Fazıl Say’s Response to the Government’s Attack on Art

21.05.2013
Translated from Turkish by Translators For Justice
Source:http://haber.sol.org.tr/kultur-sanat/fazil-saydan-akpnin-sanat-saldirisina-yanit-haberi-73386

 

Fazıl Say has responded to the AKP’s (Justice and Development Party) new draft which is targeting all art institutions.

After the Prime Minister Erdogan’s acting order on privatisation, artists continue to react against the new draft which the AKP is planning to apply for art institutions.

I HOPE ALL ARTISTS READ THIS CAREFULLY

It seems new laws will be implemented for all the institutions in the State Opera and Ballet, the State Theatre, our orchestras and choirs. Evidently, “incentives and premiums” will be cancelled. That means artists’ salaries will diminish by almost 35% as compared to before. Their lives will become harder. Furthermore, all of these state institutions will be privatised. Early retirement will be encouraged.

No, there’s even more. The state will give funds to “the projects it appreciates”. These funds will cover “utmost 50 percent of the project’s cost”. A newly composed 11-member art jury will decide on which project to choose.

The news is circulated in the media for days.

This is how I read it:

  1. Neither an opera-ballet institution not an orchestra can sustain itself only by its ticket income. All European art institutions depend somewhat on either the state or the municipality. Losing support means “death”. For example, approximately 500 artists work in an opera-ballet institution: orchestra musicians, dancers, choristers, vocal soloists, guest artists etc. For every art work there are also costs for décor, costume and project. Without the state, no one can pay for this amount. To be honest, this plan means to destroy art institutions. It is impossible to sustain this cost commercially. It’s impossible even if the venues accommodate 2000 or 3000 people.
  2. Sponsorship is an American phenomenon. Aiming to find sponsors for every project of every Turkish institution would be wishing for the impossible. In this context, “privatisation” means “leaving them to die”. Who will find sponsors? The yearly cost of an orchestra is around 5 million dollars; an opera house is around 20 million. Who will do it?
  3. Why would Turkey, as an economically emerging country, try to close its art institutions? We have only 5 opera-ballet institutions and 8 orchestras; the state theatre is in most of our cities. In a country of 75 million people, why would anyone want the destruction of this structure? Which system is better? Is there an explanation? The Department of Culture is already receiving the “smallest” portion of state budget. Why is there no motivation to be competitive in the world through art? Why doesn’t anyone search for ways for betterment rather than closing them down; or building up instead of demolishing? Why doesn’t anyone save art and the artists who are victims of a faulty system from the system itself?
  4. Why is our pop culture left untouched while our art institutions are being manipulated? Why do the trained and active artists first come under the guillotine? How will the world respond to the image of the government which harasses the artist?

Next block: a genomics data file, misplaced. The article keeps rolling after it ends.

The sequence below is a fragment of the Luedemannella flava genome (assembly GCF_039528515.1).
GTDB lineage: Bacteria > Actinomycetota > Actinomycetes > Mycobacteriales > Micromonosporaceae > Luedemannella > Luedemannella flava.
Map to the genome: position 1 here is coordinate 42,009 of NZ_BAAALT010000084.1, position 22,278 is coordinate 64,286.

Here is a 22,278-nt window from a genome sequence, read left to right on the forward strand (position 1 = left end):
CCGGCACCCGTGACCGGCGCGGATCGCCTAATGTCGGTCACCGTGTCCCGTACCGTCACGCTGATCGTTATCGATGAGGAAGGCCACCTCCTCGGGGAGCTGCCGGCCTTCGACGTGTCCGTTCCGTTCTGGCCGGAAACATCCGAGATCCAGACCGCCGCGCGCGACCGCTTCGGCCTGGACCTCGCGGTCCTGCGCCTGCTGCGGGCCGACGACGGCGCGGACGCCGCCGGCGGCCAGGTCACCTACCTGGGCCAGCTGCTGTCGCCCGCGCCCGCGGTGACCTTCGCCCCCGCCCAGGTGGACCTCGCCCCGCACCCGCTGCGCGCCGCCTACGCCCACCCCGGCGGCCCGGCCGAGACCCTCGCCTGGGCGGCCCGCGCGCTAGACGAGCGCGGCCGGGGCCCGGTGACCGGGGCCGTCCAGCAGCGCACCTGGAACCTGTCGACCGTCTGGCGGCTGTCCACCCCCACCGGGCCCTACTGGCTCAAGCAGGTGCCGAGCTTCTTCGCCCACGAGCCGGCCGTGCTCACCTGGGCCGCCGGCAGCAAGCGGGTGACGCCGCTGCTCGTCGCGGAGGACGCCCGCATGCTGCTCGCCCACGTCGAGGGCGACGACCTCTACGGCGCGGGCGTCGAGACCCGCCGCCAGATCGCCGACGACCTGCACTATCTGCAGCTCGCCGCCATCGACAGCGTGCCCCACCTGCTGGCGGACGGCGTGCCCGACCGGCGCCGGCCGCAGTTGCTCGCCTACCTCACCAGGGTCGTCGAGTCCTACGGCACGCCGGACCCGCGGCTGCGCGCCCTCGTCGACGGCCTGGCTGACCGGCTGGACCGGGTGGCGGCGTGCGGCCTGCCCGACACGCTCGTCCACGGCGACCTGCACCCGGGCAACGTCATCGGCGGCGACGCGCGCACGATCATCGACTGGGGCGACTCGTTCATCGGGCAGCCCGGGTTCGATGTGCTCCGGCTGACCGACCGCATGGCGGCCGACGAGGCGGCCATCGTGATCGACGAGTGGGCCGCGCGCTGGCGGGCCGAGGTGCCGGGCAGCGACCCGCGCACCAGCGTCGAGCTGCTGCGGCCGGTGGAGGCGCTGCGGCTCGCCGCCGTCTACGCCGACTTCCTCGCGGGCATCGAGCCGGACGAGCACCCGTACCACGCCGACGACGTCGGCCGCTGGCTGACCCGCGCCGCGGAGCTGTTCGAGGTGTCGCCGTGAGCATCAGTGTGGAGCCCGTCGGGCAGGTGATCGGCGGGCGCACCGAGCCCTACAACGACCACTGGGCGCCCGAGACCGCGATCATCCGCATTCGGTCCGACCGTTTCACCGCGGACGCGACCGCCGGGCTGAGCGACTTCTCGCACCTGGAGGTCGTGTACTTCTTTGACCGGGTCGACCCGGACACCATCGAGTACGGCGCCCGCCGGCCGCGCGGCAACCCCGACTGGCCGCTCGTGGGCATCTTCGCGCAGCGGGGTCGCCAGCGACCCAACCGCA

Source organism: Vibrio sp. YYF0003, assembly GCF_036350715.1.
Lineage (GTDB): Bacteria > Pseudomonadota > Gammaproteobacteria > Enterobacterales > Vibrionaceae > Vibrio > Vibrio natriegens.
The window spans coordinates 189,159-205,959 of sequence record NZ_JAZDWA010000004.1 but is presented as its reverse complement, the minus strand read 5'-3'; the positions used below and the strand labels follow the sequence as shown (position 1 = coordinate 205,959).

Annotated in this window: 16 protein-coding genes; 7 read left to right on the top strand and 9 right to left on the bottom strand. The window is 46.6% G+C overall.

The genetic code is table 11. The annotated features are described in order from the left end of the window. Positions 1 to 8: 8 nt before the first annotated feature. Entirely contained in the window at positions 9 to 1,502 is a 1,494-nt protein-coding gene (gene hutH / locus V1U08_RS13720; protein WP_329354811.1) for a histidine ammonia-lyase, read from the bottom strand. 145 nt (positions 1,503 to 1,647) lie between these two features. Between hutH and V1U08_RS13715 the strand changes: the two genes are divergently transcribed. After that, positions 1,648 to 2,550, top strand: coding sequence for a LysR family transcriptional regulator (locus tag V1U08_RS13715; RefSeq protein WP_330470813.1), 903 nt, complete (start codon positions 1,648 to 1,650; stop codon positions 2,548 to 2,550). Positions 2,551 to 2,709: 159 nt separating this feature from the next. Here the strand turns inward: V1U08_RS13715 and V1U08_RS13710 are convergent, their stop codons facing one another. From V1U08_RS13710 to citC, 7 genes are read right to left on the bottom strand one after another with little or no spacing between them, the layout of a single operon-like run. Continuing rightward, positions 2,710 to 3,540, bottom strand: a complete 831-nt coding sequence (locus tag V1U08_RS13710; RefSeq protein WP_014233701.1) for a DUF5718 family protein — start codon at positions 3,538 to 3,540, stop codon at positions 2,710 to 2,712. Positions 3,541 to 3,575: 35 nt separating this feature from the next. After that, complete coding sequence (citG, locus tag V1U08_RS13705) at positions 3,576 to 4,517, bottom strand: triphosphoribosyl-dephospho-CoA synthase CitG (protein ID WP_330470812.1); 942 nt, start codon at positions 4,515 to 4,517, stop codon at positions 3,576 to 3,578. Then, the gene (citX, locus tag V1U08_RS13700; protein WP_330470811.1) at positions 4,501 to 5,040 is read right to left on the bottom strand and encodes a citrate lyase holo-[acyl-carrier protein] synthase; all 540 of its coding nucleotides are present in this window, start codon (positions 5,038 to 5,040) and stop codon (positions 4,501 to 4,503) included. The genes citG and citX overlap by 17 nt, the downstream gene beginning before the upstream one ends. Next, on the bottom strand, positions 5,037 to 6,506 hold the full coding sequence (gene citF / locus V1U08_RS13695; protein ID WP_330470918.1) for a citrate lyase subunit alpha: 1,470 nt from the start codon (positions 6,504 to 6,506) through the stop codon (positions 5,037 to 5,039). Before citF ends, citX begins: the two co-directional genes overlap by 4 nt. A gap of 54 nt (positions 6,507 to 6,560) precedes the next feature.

5. What would come out of presenting the projects to the approval of the selection committee? Will they compare a first class contemporary performance on Omar Khayyam to a populist low art, because, let’s say, people will enjoy it? Will this comparison be political? Which art work will win the race? Who will decide? What will be the criteria? What does it mean to say “If the jury appreciates it, the state might provide partial support for the cost”? How much? How? What about the other unsupported part of the total cost? Who will interfere with the freedom of the artist?
  6. How and in which ways can our art institutions, which have been remote from the people due to the ongoing faulty systems, communicate with the people, or hear their responses? With which art works? What is the underlying project? What will be the direction of our contemporary art?
  7. What will happen to young artists? How will they be oriented? Who will play the piano in Turkey, who will play the violin or the flute? Who will be a ballet dancer? Who will pursue a drama education to act in a Shakespeare play? Who?
  8. In the ongoing faulty system, there were economic problems already. For the last 20-30 years, orchestras and operas have been unable to invite world famous artists, conductors, soloists, opera singers, choreographers, opera directors with this limited budget. Will this condition continue?
  9. Of course we are against the fact that artists in Turkey are employed as civil servants. Of course. We are also against the position of a ballet dancer who quit dancing at the age of 36 but still receives a salary for 25 years. But the dancers are against it as well! If their artistic potentials after their active dancing periods have not been planned systematically, excuse me, but a number of these 60 or 70 retired ballet dancers are not among the most guilty or shameful people. They have contributed to the art scene anyway… It’s not the older generations’ fault if younger generations can’t find positions to apply for. It’s the system’s fault. How many ballet dancers are paid salaries in Turkey? 300? 400? Is it worth arguing so much on such a limited group of people? In this mighty state? Instead of establishing a better system? Is it worth it?

 

 

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